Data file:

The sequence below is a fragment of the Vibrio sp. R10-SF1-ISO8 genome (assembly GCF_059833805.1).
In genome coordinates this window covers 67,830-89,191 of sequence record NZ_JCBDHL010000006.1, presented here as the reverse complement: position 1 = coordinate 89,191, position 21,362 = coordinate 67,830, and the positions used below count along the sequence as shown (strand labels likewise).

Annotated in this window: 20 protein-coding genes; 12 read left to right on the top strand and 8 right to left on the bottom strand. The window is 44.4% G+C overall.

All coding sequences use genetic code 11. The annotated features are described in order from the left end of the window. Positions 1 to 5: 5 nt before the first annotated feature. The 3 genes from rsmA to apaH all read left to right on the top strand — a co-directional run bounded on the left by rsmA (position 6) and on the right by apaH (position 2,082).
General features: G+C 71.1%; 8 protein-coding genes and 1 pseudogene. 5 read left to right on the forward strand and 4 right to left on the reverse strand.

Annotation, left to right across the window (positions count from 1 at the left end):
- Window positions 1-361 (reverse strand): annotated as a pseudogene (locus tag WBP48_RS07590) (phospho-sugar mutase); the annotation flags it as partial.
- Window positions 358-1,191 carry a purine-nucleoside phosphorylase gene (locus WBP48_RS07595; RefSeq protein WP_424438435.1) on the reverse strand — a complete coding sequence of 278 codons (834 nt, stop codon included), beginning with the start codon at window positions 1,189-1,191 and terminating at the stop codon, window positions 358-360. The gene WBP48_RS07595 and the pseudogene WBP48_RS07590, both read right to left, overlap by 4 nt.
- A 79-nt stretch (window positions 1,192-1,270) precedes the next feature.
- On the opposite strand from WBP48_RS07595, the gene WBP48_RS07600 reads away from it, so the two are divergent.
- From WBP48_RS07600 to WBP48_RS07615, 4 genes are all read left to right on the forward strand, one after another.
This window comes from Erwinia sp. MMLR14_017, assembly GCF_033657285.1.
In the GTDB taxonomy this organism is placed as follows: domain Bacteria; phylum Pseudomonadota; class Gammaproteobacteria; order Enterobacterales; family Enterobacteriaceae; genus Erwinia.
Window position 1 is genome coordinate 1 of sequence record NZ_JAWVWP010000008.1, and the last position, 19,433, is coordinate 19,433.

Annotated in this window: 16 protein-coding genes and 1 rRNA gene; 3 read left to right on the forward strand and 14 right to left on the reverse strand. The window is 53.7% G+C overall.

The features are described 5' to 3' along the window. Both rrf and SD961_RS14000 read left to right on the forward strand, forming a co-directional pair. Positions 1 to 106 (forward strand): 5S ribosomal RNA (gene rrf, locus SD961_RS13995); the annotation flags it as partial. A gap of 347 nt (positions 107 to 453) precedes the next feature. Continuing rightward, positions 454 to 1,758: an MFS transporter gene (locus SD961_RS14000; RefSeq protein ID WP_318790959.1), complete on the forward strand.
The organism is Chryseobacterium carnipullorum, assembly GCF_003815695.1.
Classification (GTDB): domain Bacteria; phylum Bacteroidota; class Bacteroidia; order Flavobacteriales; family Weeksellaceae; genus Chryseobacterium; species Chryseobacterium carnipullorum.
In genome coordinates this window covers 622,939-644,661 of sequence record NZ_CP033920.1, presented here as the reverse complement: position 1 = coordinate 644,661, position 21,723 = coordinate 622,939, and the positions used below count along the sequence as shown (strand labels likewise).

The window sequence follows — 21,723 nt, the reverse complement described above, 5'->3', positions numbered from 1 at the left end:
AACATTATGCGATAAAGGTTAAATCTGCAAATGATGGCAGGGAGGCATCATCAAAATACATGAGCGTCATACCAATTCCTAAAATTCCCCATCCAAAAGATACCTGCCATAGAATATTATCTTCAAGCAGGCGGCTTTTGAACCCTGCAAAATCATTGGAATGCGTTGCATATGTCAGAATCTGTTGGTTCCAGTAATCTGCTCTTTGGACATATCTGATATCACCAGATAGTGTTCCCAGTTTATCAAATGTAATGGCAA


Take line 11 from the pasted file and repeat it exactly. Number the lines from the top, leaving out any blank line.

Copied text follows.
- From WBP48_RS07600 to WBP48_RS07615, 4 genes are all read left to right on the forward strand, one after another.